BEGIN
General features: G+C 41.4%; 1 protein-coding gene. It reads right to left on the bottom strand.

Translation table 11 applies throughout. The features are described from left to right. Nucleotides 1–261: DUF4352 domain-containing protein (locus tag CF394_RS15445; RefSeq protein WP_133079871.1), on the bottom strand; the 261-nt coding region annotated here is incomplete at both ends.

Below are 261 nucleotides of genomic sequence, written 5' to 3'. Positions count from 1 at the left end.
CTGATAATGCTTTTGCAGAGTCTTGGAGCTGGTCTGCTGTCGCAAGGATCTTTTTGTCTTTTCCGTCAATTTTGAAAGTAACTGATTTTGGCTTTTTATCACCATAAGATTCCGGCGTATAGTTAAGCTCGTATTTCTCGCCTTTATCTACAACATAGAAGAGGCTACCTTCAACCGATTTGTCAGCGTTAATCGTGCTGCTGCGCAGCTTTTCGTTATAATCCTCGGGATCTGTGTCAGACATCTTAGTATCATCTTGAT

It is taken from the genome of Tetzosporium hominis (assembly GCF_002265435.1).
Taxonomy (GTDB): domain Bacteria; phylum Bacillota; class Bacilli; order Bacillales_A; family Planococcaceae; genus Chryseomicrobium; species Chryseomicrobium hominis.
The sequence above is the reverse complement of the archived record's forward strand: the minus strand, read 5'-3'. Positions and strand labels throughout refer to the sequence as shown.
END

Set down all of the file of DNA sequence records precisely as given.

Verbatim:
General features: G+C 41.4%; 1 protein-coding gene. It reads right to left on the bottom strand.

Translation table 11 applies throughout. The features are described from left to right. Nucleotides 1–261: DUF4352 domain-containing protein (locus tag CF394_RS15445; RefSeq protein WP_133079871.1), on the bottom strand; the 261-nt coding region annotated here is incomplete at both ends.

Below are 261 nucleotides of genomic sequence, written 5' to 3'. Positions count from 1 at the left end.
CTGATAATGCTTTTGCAGAGTCTTGGAGCTGGTCTGCTGTCGCAAGGATCTTTTTGTCTTTTCCGTCAATTTTGAAAGTAACTGATTTTGGCTTTTTATCACCATAAGATTCCGGCGTATAGTTAAGCTCGTATTTCTCGCCTTTATCTACAACATAGAAGAGGCTACCTTCAACCGATTTGTCAGCGTTAATCGTGCTGCTGCGCAGCTTTTCGTTATAATCCTCGGGATCTGTGTCAGACATCTTAGTATCATCTTGAT

It is taken from the genome of Tetzosporium hominis (assembly GCF_002265435.1).
Taxonomy (GTDB): domain Bacteria; phylum Bacillota; class Bacilli; order Bacillales_A; family Planococcaceae; genus Chryseomicrobium; species Chryseomicrobium hominis.
The sequence above is the reverse complement of the archived record's forward strand: the minus strand, read 5'-3'. Positions and strand labels throughout refer to the sequence as shown.